Category Archives:

Eurozone

Never a dull moment – trying to make sense of last week

Political turmoil in Italy and Spain, escalating trade tensions and, for good measure, unexpectedly strong US employment data – to say that markets had a turbulent few days would be an understatement. Taking a step back, here are three lessons I took away from last week.

(1) Market sentiment shifts can be brutal

Political risks in the European periphery are real – a statement that might sound t…

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Are the European Commission and the IMF right about Italy?

Persistent structural weaknesses, imbalances, and financial fragilities. These were some of the ways in which the International Monetary Fund (IMF) described the Italian economy in its most recent country report. Almost a decade after the great financial crisis, Italy’s economic prospects remain dim, with the costs borne disproportionately by the working age and younger population. With no gove…

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Are sovereign bond-backed securities the key to financial stability within the Eurozone?

Creating a Eurozone-wide safe asset and thus diversifying sovereign risk within the currency union without the need for sovereign debt mutualisation – sounds like having your cake and eating it, doesn’t it? Well, according to the European Systemic Risk Board (ESRB), sovereign bond-backed securities (SBBS) might do the trick. SBBS are merely an idea, discussed in ESRB working papers, feasibility…

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Five years on from “whatever it takes”

Today marks five years on from Mario Draghi’s now famous ‘whatever it takes’ remarks, widely credited with sparking a reversal in the Eurozone’s fortunes.

Below are five charts offering some insights into the European Central Bank’s successes and failures in the ensuing period, as well as some of the challenges that remain.

  1. Funding costs in the periphery

Five years ago, funding costs for the …

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Four years of the ECB doing “whatever it takes”

Transport yourself back to July 26, 2012. Borrowing costs for the “peripheral” European nations are uncomfortably high. Ireland, Portugal and Greece were in the process of applying for bailouts, while the Spanish banking system was dangerously close to falling over. It wasn’t a question of when an EU member would leave the single currency bloc, but who? Step forward ECB President Mario Draghi, …

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Which corporate bonds has the ECB been buying?

Having recently blogged about the potentially eligible universe of the Corporate Sector Purchase Programme (CSPP), we were naturally eager to find out which corporate bonds the European Central Bank (ECB) has actually been buying. On Monday, the ECB eventually published the highly-anticipated list of their bond holdings.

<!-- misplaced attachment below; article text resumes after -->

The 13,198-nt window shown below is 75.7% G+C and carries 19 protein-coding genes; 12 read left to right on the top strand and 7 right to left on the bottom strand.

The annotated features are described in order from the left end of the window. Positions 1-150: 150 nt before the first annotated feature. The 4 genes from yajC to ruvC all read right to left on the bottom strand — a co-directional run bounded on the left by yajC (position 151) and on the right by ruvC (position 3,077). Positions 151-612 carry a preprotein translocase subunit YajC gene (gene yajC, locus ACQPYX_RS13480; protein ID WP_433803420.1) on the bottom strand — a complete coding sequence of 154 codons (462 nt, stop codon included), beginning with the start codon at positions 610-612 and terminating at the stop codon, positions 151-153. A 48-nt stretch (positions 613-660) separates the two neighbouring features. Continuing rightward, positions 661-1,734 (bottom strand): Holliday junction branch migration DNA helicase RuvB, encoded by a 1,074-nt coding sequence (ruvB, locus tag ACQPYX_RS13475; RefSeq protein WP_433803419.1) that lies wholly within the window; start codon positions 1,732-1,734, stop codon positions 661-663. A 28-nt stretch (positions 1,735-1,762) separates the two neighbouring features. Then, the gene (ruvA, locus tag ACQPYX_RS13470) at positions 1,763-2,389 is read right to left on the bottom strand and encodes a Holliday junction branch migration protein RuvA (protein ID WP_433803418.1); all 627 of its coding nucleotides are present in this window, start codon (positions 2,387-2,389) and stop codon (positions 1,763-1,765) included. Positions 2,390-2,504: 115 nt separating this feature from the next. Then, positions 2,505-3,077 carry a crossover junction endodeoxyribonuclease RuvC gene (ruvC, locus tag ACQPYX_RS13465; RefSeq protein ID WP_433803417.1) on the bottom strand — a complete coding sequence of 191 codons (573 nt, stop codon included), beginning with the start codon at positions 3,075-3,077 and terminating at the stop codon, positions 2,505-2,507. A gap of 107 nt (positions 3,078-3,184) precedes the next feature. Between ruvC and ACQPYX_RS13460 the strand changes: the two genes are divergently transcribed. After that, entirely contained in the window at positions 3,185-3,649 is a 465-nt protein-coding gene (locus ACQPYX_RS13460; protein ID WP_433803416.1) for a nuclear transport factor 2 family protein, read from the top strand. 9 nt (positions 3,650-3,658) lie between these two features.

Except that’s not what happened. Instead of the ECB releasing a neat conso…

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The ECB, negative rates, and the Swiss experience

Ahead of tomorrow’s ECB monetary policy meeting, the market has high expectations of rates being cut further into negative territory (consensus is a cut in the deposit rate by 10 to 20 bps).  However, a report this week from the Bank for International Settlements (BIS) suggests that cutting rates further could be counterproductive and damaging for the banking sector.

The BIS’s quarterly review,…

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M&G YouGov survey

New M&G YouGov survey: there’s very low support in Europe for sovereign bailouts

Our new survey, carried out with YouGov across several EU member states (the UK, France, Germany, Italy, Spain and Austria), shows that there is a low level of support for future sovereign bailouts in the event of debt crises and economic difficulties.  The following question was asked as part of the M&G YouGov Inflation Expectations Survey – the full survey will be released here in early Octob…

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Greek debt forgiveness: Where there’s a will, there’s a way

The Euro Summit meeting in Brussels that took place a couple of weeks ago seems to have finally provided some temporary closure to the Greek debt crisis. The dreaded Grexit scenario was avoided (at least for the moment) and the Greek government was able to repay its arrears to the IMF and the ECB using the €7.2 billion bridge loan provided by the European Council. Looking ahead, this short term…

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M&G Panoramic Outlook: Jim Leaviss’ views for the second half of 2015

Deflation. Liquidity. Greece. These are the words of 2015 if you are a bond investor. The year started off with a bang, or rather a break, when the Swiss National Bank (SNB) announced the surprise abandonment of the peg with the euro. This was only a mere week before the European Central Bank (ECB) embarked upon an historic quantitative easing programme. Deflation took hold in Europe, governmen…

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